Known as the ECS for short, this system works via two receptors known as CB1 and CB2. The interactions of cannabinoids with these receptors is what maintains balance within our body, known as homeostasis and governs adjustments in other bodily systems which have additional effects downstream.
The few studies which have explicitly looked at cannabigerol, have done so under the guise of analysing the therapeutic benefits of Cannabis Sativa L.
While none of these studies thus far are clinical, overall they suggest that CBG acts as a partial antagonist to both the CB1 and CB2 receptor, binding directly and thus directly impacting the ECS.
Generally, researchers believe “CBG, may exert beneficial actions with therapeutic potential via cannabinoid receptors”.
More specifically, studies have reviewed specific use cases associated with further delving into the potential therapeutic benefits of CBG.
Including a 2013 study of inflammatory bowel disease, suggesting the compound reduced colitis in rodents and a 2017 study related to stress, concluding: “CBG may hold great promise as an anti-oxidant agent”.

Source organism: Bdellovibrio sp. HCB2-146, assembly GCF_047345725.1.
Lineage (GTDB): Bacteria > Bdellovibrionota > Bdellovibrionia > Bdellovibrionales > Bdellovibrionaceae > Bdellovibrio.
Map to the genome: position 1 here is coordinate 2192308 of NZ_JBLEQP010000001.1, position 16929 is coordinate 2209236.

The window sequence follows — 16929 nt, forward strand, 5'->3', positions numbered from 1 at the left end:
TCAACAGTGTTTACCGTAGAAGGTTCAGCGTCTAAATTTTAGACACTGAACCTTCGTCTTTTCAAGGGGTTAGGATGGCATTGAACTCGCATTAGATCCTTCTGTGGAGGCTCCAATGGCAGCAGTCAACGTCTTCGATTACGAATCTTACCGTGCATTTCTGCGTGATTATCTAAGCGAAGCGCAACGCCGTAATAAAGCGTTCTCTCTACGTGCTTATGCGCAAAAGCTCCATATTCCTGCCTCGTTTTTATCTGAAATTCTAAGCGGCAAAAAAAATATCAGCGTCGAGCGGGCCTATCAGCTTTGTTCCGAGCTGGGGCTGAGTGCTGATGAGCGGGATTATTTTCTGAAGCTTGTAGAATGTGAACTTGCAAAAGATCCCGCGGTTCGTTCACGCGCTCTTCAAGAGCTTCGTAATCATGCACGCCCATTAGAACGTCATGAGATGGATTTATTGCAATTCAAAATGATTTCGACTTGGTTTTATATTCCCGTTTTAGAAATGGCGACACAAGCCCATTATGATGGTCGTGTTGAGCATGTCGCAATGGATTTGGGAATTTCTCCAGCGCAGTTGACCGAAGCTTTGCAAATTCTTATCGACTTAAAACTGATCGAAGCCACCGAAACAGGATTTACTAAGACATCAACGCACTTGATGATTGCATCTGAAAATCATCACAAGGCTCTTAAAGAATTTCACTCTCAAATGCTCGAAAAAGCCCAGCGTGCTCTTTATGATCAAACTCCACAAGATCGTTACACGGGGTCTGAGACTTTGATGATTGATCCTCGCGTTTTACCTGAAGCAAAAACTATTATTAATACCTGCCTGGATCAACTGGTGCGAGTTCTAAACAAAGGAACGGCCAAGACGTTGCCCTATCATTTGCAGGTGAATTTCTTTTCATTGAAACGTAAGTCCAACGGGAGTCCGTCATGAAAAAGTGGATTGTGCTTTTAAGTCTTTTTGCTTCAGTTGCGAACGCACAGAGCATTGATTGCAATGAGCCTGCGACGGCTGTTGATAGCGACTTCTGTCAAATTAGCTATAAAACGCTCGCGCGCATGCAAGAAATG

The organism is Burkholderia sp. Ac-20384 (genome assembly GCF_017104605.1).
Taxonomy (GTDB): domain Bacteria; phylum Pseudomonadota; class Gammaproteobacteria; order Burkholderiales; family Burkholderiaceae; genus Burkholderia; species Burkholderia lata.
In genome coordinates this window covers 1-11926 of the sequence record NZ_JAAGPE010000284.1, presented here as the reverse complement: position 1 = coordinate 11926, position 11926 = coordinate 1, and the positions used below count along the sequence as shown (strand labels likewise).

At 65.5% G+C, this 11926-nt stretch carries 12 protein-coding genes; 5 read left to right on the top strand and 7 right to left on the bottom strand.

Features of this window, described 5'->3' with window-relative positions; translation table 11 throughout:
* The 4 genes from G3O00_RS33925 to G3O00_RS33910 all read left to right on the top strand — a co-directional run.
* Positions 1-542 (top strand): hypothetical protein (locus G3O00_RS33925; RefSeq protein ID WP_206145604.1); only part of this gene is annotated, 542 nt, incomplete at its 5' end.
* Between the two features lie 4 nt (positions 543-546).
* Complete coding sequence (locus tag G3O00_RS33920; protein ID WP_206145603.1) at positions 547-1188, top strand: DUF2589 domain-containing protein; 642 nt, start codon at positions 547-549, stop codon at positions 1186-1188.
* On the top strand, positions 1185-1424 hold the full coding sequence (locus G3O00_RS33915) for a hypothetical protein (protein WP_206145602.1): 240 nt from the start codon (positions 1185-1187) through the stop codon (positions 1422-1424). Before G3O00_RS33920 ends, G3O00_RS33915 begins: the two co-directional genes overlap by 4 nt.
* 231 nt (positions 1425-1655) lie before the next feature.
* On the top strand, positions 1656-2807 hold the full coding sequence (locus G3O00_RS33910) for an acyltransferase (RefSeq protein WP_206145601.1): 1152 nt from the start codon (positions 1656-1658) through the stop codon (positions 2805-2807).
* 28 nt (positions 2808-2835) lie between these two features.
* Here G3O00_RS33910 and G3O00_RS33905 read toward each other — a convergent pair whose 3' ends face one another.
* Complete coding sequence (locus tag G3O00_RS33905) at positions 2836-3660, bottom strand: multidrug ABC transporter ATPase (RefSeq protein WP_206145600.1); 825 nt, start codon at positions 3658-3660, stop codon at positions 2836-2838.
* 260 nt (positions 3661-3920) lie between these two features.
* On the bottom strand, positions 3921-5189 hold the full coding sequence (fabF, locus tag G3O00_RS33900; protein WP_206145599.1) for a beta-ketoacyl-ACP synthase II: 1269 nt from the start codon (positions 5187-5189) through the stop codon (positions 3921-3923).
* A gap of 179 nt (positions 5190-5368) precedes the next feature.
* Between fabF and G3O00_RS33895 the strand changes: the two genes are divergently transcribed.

It’s critical to note these studies are all in vivo, meaning they are pre-clinical, and further research is required to understand the impact this compound could have on humans.
CBG will likely become more inexpensive as time progresses. Innovations in both cannabis genetics and improvements in extraction will likely bring the cost down.
Some farms are already experimenting with creating CBG flower derived from a hemp strain, which is dominant in CBG over other cannabinoids. It’s early, but it looks like the prohibitive cost of this compound is temporary.
In respect to the potential benefits of CBG, research paints a picture which clearly requires more investigation. It’s likely across the next five years we will learn more about CBG and cannabinoids in general, to conclude what their potential uses might be.
Disclaimer: Views expressed here do not necessarily reflect those of Nature & Bloom and its staff. This article is not intended to provide medical advice, diagnosis, treatment, cure or prevention for any disease. Nature & Bloom products have not been evaluated by the MHRA.